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A paradox of human rights

February 08, 2014

KARACHI: Asma Jehangir, Mohammed Hanif and Aasim Sajjad Akhtar were the crowd-drawing big names at the ‘Human Rights and Wrongs in Pakistan’ session at the fifth Karachi Literature Festival on Friday. But the presence of political and legal anthropologist Cabeiri deBergh Robinson in the human rights panel brought forth a new perspective on human rights.

“The previous government and the current government have created laws under the pretext of controlling the Taliban turning Pakistan into a security state. My fear is that these laws will be used against poets and not Maulana Sufi,” said the much-admired human rights activist and lawyer Asma Jehangir to a crowd that heartily clapped at every sentence that she uttered at the session. Discussing the achievement of the human rights struggle, she said: “We have come a long way in terms of human rights. Earlier, women’s rights and honour crimes were not even considered as violations.” But she said there were points of concern especially with progressive and liberal forces. “The right-wingers have a consensus but unfortunately what is disappointing is that none of the progressive forces have one. We need to change direction because powerful forces have taken over our narrative, they will isolate us and we cannot afford to do so.”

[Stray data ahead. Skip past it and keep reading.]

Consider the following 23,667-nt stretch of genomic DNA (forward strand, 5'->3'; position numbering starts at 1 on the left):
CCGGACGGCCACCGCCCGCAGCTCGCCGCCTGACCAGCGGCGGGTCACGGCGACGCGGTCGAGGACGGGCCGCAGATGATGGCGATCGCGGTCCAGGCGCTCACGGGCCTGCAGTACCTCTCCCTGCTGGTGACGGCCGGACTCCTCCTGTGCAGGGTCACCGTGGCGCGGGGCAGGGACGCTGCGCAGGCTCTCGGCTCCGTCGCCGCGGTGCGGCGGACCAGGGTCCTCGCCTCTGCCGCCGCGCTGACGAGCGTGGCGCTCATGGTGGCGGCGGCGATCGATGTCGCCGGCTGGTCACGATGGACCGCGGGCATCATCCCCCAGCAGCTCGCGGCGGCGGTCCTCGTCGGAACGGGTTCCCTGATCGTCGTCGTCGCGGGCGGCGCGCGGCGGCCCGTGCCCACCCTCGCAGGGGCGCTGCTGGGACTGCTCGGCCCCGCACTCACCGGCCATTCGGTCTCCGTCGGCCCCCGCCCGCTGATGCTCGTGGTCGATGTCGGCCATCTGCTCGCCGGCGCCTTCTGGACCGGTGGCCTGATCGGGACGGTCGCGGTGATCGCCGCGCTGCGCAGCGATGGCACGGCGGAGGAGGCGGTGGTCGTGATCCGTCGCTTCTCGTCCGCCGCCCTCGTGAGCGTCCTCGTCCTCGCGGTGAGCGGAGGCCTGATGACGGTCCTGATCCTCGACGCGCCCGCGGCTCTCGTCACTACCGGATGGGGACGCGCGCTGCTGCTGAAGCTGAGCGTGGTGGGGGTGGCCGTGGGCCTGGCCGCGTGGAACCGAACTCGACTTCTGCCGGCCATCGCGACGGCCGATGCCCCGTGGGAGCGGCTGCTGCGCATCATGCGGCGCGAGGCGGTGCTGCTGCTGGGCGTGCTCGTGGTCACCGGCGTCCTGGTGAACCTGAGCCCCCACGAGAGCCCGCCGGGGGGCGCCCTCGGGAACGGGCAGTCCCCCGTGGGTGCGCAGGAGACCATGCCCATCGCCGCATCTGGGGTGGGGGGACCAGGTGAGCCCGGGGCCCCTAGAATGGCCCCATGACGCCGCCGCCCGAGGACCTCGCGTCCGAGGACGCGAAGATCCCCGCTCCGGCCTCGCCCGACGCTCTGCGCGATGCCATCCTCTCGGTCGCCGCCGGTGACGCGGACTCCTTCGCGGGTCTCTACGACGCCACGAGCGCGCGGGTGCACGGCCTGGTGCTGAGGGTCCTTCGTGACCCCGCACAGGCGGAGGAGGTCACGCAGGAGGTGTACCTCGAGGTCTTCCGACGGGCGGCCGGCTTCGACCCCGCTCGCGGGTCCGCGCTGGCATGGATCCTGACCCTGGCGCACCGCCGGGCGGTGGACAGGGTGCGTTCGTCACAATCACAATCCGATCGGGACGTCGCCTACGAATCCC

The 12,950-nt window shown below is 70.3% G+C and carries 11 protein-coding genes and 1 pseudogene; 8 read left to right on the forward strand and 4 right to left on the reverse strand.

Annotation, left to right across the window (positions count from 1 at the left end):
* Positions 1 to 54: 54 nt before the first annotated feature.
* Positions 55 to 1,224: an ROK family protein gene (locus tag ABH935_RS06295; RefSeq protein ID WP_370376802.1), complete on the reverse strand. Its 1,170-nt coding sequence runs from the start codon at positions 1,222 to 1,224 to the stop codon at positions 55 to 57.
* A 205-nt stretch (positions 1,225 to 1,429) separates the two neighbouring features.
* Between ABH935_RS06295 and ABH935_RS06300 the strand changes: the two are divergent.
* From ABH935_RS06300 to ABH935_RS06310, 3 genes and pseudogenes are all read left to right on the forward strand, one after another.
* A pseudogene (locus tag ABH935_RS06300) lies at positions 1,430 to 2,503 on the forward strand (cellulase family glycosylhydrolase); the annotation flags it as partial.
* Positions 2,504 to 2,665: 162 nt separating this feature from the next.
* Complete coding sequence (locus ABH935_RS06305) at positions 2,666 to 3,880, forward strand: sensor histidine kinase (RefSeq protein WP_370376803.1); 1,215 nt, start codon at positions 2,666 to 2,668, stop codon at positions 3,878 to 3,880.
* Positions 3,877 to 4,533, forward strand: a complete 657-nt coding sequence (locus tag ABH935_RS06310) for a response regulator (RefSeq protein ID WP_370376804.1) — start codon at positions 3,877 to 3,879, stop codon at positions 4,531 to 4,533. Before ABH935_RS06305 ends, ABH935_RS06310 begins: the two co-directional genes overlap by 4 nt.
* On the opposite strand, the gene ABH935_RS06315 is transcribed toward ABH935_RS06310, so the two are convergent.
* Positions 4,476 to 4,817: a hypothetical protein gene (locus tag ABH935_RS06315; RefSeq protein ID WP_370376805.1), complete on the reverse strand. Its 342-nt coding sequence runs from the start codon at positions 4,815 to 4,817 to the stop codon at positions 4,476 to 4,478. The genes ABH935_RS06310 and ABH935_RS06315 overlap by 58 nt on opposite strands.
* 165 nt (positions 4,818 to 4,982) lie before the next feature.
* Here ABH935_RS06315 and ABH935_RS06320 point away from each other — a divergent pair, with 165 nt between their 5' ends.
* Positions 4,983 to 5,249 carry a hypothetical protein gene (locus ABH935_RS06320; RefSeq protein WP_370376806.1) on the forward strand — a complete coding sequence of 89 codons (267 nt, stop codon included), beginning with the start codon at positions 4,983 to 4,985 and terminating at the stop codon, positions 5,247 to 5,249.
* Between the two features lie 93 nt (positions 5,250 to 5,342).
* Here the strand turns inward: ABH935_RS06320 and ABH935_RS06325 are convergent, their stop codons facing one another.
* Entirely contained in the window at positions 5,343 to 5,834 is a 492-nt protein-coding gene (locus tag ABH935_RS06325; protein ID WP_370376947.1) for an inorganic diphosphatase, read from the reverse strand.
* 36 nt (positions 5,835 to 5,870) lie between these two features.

Left-wing activist Aasim Sajjad Akhtar offered an old-fashioned solution to fixing the wrongs in the country. “Once upon a time there was something called the left that not only systematically highlighted human rights abuses but also challenged the structures that perpetuated those abuses. We need to bring back the terms such as class, state, imperialism, (this terminology can be refashioned) but the problem is that these terms have been co-opted by the right-wingers and have hence claimed the political space and language. Everyone here knows the causes [of the abuses] but there is no visible force that is willing to stick their neck out. We need an organised left political force. We can debate its structure but we need to do it.”

Mr Hanif focused on the language used when reporting about human rights violations such as so and so was kidnapped (aghwa kar diye gaye) and so and so was murdered (marva diye gaye). “The language is always passive we never name the killer,” and gave an analogy that amused the audience saying it was akin to old women in his village who do not take the name of their husbands as they fear that they will be divorced.

Cabeiri deBergh Robinson, who has worked extensively on conflict zones, gave a diametrically opposite view of state and human rights interventions whereby the state intervenes under the garb of protecting human rights. “The military and other humanitarian interventions (Oxfam) in conflict and war zones such as Timor and Bosnia were said to be human rights interventions. This part of human rights legitimizes it.” She also found similarities in lack of undertaking of serious responsibility for changing structural conditions in Kashmir, Balochistan and Swat. “For instance the claim is that those behind the conflict are RAW agents dressed up as terrorists. The Baloch were first said to be being supported by Indians, particularly RAW, and now the narrative is that in fact they are RAW agents dressed up as the locals. And in this way there is no serious responsibility taken for changing the structural conditions. This also allows the conflicts to be institutionalised.”